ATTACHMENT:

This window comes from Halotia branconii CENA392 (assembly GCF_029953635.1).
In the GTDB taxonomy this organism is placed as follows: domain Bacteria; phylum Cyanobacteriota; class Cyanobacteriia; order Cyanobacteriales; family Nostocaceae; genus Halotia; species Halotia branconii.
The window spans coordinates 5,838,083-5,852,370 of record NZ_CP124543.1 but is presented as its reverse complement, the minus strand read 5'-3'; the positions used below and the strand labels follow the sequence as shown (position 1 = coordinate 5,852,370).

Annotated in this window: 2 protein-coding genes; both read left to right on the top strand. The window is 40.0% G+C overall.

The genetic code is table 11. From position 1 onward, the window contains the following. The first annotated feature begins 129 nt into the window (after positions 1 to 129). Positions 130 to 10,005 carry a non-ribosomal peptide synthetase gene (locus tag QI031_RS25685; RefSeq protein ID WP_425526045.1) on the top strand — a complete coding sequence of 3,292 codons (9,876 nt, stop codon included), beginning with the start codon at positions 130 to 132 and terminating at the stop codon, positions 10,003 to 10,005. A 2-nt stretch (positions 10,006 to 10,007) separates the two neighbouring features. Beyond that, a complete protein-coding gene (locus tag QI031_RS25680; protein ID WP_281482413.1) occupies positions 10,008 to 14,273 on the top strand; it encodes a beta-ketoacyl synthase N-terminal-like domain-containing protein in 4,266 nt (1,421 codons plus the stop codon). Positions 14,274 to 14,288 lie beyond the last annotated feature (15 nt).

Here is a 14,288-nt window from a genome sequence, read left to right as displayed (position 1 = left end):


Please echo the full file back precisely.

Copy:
This window comes from Halotia branconii CENA392 (assembly GCF_029953635.1).
In the GTDB taxonomy this organism is placed as follows: domain Bacteria; phylum Cyanobacteriota; class Cyanobacteriia; order Cyanobacteriales; family Nostocaceae; genus Halotia; species Halotia branconii.
The window spans coordinates 5,838,083-5,852,370 of record NZ_CP124543.1 but is presented as its reverse complement, the minus strand read 5'-3'; the positions used below and the strand labels follow the sequence as shown (position 1 = coordinate 5,852,370).

Annotated in this window: 2 protein-coding genes; both read left to right on the top strand. The window is 40.0% G+C overall.

The genetic code is table 11. From position 1 onward, the window contains the following. The first annotated feature begins 129 nt into the window (after positions 1 to 129). Positions 130 to 10,005 carry a non-ribosomal peptide synthetase gene (locus tag QI031_RS25685; RefSeq protein ID WP_425526045.1) on the top strand — a complete coding sequence of 3,292 codons (9,876 nt, stop codon included), beginning with the start codon at positions 130 to 132 and terminating at the stop codon, positions 10,003 to 10,005. A 2-nt stretch (positions 10,006 to 10,007) separates the two neighbouring features. Beyond that, a complete protein-coding gene (locus tag QI031_RS25680; protein ID WP_281482413.1) occupies positions 10,008 to 14,273 on the top strand; it encodes a beta-ketoacyl synthase N-terminal-like domain-containing protein in 4,266 nt (1,421 codons plus the stop codon). Positions 14,274 to 14,288 lie beyond the last annotated feature (15 nt).

Here is a 14,288-nt window from a genome sequence, read left to right as displayed (position 1 = left end):